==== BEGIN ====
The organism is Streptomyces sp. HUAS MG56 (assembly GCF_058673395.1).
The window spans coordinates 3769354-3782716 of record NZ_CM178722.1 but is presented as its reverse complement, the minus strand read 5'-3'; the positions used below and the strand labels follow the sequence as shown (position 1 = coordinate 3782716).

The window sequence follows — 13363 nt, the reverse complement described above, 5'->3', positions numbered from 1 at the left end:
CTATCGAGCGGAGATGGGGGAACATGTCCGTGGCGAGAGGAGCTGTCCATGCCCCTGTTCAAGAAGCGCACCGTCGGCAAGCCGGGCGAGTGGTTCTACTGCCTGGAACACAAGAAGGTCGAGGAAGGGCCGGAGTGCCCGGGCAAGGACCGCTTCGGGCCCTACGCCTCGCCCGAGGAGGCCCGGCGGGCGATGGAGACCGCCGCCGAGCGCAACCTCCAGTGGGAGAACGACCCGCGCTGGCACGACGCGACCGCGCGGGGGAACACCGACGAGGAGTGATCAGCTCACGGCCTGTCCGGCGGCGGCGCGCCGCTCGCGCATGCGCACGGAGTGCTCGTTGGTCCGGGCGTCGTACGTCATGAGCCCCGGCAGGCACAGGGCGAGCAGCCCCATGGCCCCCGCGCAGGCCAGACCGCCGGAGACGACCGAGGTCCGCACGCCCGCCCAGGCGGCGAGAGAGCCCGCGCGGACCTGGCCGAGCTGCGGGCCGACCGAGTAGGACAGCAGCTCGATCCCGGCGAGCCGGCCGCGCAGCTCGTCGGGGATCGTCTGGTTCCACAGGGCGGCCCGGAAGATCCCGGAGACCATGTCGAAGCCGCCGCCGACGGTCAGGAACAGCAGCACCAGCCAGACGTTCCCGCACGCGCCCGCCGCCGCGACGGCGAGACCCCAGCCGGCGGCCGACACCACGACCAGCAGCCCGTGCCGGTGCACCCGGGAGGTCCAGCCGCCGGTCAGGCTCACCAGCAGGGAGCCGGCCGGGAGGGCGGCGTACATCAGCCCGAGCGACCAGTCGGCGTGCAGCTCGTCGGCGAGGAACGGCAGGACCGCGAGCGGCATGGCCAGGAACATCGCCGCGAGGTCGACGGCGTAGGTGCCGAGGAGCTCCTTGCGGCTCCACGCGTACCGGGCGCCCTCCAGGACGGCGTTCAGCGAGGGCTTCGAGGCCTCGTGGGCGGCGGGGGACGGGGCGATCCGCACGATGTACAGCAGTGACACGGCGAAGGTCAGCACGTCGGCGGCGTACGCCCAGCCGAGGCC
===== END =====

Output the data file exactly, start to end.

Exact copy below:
The organism is Streptomyces sp. HUAS MG56 (assembly GCF_058673395.1).
The window spans coordinates 3769354-3782716 of record NZ_CM178722.1 but is presented as its reverse complement, the minus strand read 5'-3'; the positions used below and the strand labels follow the sequence as shown (position 1 = coordinate 3782716).

The window sequence follows — 13363 nt, the reverse complement described above, 5'->3', positions numbered from 1 at the left end:
CTATCGAGCGGAGATGGGGGAACATGTCCGTGGCGAGAGGAGCTGTCCATGCCCCTGTTCAAGAAGCGCACCGTCGGCAAGCCGGGCGAGTGGTTCTACTGCCTGGAACACAAGAAGGTCGAGGAAGGGCCGGAGTGCCCGGGCAAGGACCGCTTCGGGCCCTACGCCTCGCCCGAGGAGGCCCGGCGGGCGATGGAGACCGCCGCCGAGCGCAACCTCCAGTGGGAGAACGACCCGCGCTGGCACGACGCGACCGCGCGGGGGAACACCGACGAGGAGTGATCAGCTCACGGCCTGTCCGGCGGCGGCGCGCCGCTCGCGCATGCGCACGGAGTGCTCGTTGGTCCGGGCGTCGTACGTCATGAGCCCCGGCAGGCACAGGGCGAGCAGCCCCATGGCCCCCGCGCAGGCCAGACCGCCGGAGACGACCGAGGTCCGCACGCCCGCCCAGGCGGCGAGAGAGCCCGCGCGGACCTGGCCGAGCTGCGGGCCGACCGAGTAGGACAGCAGCTCGATCCCGGCGAGCCGGCCGCGCAGCTCGTCGGGGATCGTCTGGTTCCACAGGGCGGCCCGGAAGATCCCGGAGACCATGTCGAAGCCGCCGCCGACGGTCAGGAACAGCAGCACCAGCCAGACGTTCCCGCACGCGCCCGCCGCCGCGACGGCGAGACCCCAGCCGGCGGCCGACACCACGACCAGCAGCCCGTGCCGGTGCACCCGGGAGGTCCAGCCGCCGGTCAGGCTCACCAGCAGGGAGCCGGCCGGGAGGGCGGCGTACATCAGCCCGAGCGACCAGTCGGCGTGCAGCTCGTCGGCGAGGAACGGCAGGACCGCGAGCGGCATGGCCAGGAACATCGCCGCGAGGTCGACGGCGTAGGTGCCGAGGAGCTCCTTGCGGCTCCACGCGTACCGGGCGCCCTCCAGGACGGCGTTCAGCGAGGGCTTCGAGGCCTCGTGGGCGGCGGGGGACGGGGCGATCCGCACGATGTACAGCAGTGACACGGCGAAGGTCAGCACGTCGGCGGCGTACGCCCAGCCGAGGCC